What do the works of Picasso, Monet and Rodin have in common? They're all being seen by more and more people, with a little help from a team of professional brainiacs.

Planet Eureka!, the nonprofit branch of Richard Saunders International, is a team of professional, strategic inventors who help organizations invent new products and services. They have helped the Cincinnati Art Museum-which encapsulates about 4,000 years of art history-attract art enthusiasts of all kinds.

"The goal was to remove the barriers in people's minds about attending the art museum," says Pat Murdock, the museum's development director.

Planet Eureka! staff determined that the museum should first develop a user-friendly guide to meet the needs of the uninitiated museum customer. Who best to help determine the museum's crème de la crème than their front-line art experts-the curators. Planet Eureka! sought input from the museum's nine curators about which pieces of art they felt were most important and why. Based on that information, they selected the top-20 masterpieces, rewrote curators' descriptions in layman's terms, added a map and designed a visitor's brochure to guide newcomers to each masterpiece.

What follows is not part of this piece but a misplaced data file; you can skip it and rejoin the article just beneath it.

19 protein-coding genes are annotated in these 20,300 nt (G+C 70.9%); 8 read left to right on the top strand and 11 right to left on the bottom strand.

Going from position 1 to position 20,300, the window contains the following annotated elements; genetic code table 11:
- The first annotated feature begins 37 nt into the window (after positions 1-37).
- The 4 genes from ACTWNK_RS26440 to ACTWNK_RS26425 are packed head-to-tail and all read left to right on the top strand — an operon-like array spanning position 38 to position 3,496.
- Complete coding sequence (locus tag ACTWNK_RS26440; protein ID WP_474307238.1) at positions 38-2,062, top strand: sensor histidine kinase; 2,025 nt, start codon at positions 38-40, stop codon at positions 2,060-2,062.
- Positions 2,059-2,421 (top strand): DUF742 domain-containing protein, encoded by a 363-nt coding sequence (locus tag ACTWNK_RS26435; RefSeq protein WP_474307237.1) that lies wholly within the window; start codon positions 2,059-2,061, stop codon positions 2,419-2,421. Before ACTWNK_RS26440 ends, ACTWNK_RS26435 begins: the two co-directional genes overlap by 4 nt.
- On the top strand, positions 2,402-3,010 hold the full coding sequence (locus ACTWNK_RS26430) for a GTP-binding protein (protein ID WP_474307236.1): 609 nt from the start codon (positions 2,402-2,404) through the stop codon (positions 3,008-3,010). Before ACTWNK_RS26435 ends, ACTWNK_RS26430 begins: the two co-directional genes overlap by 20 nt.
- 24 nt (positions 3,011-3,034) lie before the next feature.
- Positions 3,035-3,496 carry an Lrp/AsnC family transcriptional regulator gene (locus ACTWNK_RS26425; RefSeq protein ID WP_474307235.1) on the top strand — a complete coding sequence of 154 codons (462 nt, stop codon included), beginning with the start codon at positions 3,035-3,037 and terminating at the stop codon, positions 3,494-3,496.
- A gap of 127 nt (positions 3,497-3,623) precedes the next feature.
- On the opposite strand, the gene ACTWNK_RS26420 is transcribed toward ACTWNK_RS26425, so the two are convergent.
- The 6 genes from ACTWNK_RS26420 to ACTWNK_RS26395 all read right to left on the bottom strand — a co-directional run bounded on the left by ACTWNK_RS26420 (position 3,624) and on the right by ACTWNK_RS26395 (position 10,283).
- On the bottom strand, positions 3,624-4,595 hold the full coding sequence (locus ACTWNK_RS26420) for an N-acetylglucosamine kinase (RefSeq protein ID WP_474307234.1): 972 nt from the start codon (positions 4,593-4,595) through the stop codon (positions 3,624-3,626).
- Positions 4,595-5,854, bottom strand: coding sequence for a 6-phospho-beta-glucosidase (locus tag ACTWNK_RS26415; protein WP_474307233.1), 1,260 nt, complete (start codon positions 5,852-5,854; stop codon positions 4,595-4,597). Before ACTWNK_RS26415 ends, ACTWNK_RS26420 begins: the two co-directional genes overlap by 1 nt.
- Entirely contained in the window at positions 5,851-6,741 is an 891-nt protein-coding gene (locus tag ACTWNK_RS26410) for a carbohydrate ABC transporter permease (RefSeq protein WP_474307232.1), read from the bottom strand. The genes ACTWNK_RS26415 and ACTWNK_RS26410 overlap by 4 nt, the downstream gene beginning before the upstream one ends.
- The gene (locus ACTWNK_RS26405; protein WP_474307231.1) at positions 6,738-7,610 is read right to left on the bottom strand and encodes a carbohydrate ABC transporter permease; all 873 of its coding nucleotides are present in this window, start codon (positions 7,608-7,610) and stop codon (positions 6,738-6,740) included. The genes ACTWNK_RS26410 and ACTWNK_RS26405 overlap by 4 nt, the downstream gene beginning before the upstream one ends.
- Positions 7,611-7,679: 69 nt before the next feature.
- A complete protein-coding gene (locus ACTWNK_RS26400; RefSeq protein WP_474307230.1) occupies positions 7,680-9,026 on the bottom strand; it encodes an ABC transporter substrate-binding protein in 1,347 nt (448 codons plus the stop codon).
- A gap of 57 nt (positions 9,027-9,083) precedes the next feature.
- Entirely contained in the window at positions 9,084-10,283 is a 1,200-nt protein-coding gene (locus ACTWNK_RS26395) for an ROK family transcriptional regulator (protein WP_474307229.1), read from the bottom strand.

"Now, visitors can zip around the museum, find the most important pieces of work, have lunch and have a good time," says Murdock.

Caring Attitude Revitalizes Employees

According to a 1994 Roper poll, employee morale and job satisfaction are at the lowest rate since the poll was started decades ago. For organizations to survive, they must regenerate in their workplaces a spirit of commitment, self-worth and a new sense of meaning, says Barbara Glanz in her new book, Care Packages for the Workplace: Dozens of Little Things You Can Do to Regenerate Spirit at Work (McGraw-Hill).

Glanz suggests a few ways employers can show they care:

Creative communication: Be creative in giving directions. Find ways to jazz up your meetings.

tmosphere: Invest in a joke-take your job seriously and yourself lightly. Lighten up on dress codes.

Respect: Empower employees. Offer family-oriented employee benefits. Have a special day honoring all employees.

Enthusiasm: Have departmental or team skits. Work on a community project. Create an attitude support team.

Get Focused